PubDate: Dec. 2022
      Issue No: Vol. 6, No. 4 (2022)
       
  • Investigation and Analysis of EM Pulse Propagation Inside Human Head for
           High-Resolution UWB Elliptical SAR Imaging

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      Authors: Amir H. Naghavi;Hamid R. Hassani;Daniel Oloumi;
      Pages: 485 - 493
      Abstract: In this paper, an ultra-wideband (UWB) microwave imaging system based on an elliptical synthetic aperture radar (ESAR) is proposed as a possible solution for human head imaging. The system along with the image reconstruction method operates in the time domain. We have adopted the global back-projection technique to an elliptical trajectory of data acquisition, to shape around the head. A miniaturized, low profile custom-designed, UWB patch antenna capable of operating in the proximity of the head tissues is used as a sensor. The antenna aperture impedance is matched to the head tissues to enable pumping radiating electromagnetic waves into the human head needles of any coupling liquid. The impact of operational bandwidth and radiated power on system key performance factors i.e., penetration depth, range-resolution, and safety aspects are fully investigated based on calculations as well as full-wave simulations. It is observed that by increasing the bandwidth of radiated pulse from 0.8∼2.8 GHz (which was used in most of the previous works) to 1.0∼5.2 GHz, the range resolution can be improved remarkably from 23.0 mm to 16.0 mm deep inside the head. However, further increase in operational bandwidth will not improve the resolution of the system and a significant fraction of the radiated power will be dissipated in the brain tissues. To demonstrate the system performance, a constellation of 12 antenna elements is placed in an elliptical shape directly attached to the 3D phantom to acquire the raw data using full-wave simulations. Finally, an image from a 3D MRI-derived phantom is reconstructed to validate the imaging capability of the designed system. The proposed system can be used as a tool for early diagnosis as well as for treatment monitoring while getting therapy like chemo or radiotherapies.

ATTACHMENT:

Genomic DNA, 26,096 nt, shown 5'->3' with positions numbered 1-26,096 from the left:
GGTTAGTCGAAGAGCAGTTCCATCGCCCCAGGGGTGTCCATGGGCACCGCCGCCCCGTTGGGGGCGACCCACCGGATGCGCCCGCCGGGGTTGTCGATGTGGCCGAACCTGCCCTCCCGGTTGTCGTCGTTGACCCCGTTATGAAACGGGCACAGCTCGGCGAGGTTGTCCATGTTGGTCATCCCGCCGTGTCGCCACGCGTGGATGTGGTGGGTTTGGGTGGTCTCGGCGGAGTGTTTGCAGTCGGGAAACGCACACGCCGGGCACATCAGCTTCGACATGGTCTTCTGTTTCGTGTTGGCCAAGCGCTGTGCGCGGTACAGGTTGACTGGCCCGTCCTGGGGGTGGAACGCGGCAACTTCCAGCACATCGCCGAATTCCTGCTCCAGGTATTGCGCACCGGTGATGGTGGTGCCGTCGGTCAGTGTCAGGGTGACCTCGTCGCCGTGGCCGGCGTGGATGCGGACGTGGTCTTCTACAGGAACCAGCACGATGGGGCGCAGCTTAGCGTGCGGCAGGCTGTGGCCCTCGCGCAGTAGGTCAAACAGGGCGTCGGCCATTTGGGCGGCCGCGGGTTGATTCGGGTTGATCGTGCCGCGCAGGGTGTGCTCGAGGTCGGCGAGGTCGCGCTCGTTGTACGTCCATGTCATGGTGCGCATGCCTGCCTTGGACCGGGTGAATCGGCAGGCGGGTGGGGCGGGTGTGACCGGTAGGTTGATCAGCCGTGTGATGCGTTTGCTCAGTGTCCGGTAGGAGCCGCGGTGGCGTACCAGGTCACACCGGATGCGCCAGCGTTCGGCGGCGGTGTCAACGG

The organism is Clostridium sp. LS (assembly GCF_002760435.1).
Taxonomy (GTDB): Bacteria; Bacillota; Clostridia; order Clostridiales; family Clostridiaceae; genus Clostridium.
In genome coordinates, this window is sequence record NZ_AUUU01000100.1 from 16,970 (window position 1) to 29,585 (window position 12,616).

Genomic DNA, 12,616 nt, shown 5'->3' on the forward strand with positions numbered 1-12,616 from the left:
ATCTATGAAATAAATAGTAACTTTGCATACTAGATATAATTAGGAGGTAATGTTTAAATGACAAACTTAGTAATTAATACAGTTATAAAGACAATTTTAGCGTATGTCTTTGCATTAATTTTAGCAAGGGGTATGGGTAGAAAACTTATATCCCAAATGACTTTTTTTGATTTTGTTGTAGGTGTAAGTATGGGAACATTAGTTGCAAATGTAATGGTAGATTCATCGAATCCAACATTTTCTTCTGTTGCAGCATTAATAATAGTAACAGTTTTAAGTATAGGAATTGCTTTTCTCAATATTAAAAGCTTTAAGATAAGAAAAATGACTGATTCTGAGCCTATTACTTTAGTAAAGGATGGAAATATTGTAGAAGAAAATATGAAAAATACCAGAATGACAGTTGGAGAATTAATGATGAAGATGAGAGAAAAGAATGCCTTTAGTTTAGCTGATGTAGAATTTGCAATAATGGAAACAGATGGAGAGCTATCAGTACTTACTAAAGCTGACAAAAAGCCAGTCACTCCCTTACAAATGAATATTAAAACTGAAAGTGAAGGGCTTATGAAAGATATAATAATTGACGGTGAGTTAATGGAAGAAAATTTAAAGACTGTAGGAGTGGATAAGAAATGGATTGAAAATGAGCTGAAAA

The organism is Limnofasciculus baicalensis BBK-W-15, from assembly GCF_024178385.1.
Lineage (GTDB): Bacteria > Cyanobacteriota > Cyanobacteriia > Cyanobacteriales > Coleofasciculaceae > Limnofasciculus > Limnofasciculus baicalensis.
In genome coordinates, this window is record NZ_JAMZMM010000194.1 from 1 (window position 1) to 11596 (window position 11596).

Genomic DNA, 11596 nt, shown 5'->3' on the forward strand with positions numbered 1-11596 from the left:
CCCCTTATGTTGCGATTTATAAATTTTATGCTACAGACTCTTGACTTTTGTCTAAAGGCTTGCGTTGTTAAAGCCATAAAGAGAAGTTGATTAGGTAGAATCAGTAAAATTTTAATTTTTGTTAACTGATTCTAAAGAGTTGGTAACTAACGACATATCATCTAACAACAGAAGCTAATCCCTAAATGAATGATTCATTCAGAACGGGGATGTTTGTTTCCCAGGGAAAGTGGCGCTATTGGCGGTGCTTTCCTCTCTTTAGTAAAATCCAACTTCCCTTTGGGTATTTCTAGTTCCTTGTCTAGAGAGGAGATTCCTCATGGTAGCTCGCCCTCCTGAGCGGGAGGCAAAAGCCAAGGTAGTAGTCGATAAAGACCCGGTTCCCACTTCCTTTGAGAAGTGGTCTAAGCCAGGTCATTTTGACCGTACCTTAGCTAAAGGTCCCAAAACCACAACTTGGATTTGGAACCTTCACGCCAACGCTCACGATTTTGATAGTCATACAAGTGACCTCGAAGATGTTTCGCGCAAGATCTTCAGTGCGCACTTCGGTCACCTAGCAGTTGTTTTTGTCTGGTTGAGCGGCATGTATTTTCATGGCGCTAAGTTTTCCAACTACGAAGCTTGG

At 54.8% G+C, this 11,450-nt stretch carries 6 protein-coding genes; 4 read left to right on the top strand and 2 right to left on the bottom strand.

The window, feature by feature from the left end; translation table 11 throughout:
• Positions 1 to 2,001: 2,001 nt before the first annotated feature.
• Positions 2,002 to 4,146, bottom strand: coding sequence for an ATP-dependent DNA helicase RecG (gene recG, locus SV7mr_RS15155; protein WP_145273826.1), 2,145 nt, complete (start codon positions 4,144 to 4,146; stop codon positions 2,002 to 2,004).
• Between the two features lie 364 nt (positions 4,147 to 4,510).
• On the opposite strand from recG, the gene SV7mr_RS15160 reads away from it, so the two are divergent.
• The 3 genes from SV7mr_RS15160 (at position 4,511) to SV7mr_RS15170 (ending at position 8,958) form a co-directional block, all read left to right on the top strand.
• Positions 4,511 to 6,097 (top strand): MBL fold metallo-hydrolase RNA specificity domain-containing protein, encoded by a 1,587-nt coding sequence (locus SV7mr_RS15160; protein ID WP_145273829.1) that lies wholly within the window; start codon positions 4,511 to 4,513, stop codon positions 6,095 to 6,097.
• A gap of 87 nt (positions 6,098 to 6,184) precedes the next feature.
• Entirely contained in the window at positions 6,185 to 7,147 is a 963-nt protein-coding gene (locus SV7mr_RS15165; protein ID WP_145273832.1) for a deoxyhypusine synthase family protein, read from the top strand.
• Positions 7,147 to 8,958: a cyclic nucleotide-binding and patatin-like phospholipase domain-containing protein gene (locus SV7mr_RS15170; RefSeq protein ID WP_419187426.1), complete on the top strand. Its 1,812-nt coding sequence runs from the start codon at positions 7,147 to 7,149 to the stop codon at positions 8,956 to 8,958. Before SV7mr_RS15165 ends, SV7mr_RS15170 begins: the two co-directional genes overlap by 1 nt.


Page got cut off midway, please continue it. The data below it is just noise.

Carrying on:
PubDate: Dec. 2022
      Issue No: Vol. 6, No. 4 (2022)
       
  • Contrast Source Inversion Enhanced Confocal Imaging for Highly
           Heterogeneous Breast Media in Microwave Mammography

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      Authors: Gaku Umezu;Yoshihiro Yamauchi;Shouhei Kidera;
      Pages: 494 - 500
      Abstract: This study introduces accuracy-enhanced confocal imaging (CI) algorithm for highly heterogeneous breast media that can be used in microwave mammography. In the presence of heterogeneous backgrounds, such as breast media, CI accuracy highly depends on several background assumptions, such as homogeneity, multilayered structure, and adipose-dominant tissue. In the case of a highly dense breast dominated by fibroglandular tissue, the traditional CI suffers from inaccuracy due to a large discrepancy between the actual and assumed backgrounds. In this study, we used contrast source inversion (CSI) known as a promising inverse scattering approach, which could provide an accurate estimation of total fields in the region of interest. This feature enables us to generate accurate propagation models as the Green's functions. The numerical tests using realistic breast phantoms show that our method significantly enhances reconstruction accuracy without any prior knowledge of the background media, thus highly contributing to cancer tissue detection.
      PubDate: Dec. 2022
      Issue No: Vol. 6, No. 4 (2022)
       
  • Detection of Extremely Weak and Wideband Bio-Magnetic Signals in
           Non-Shielded Environments Using Passive Coil Sensors

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      Authors: Keren Zhu;Asimina Kiourti;
      Pages: 501 - 508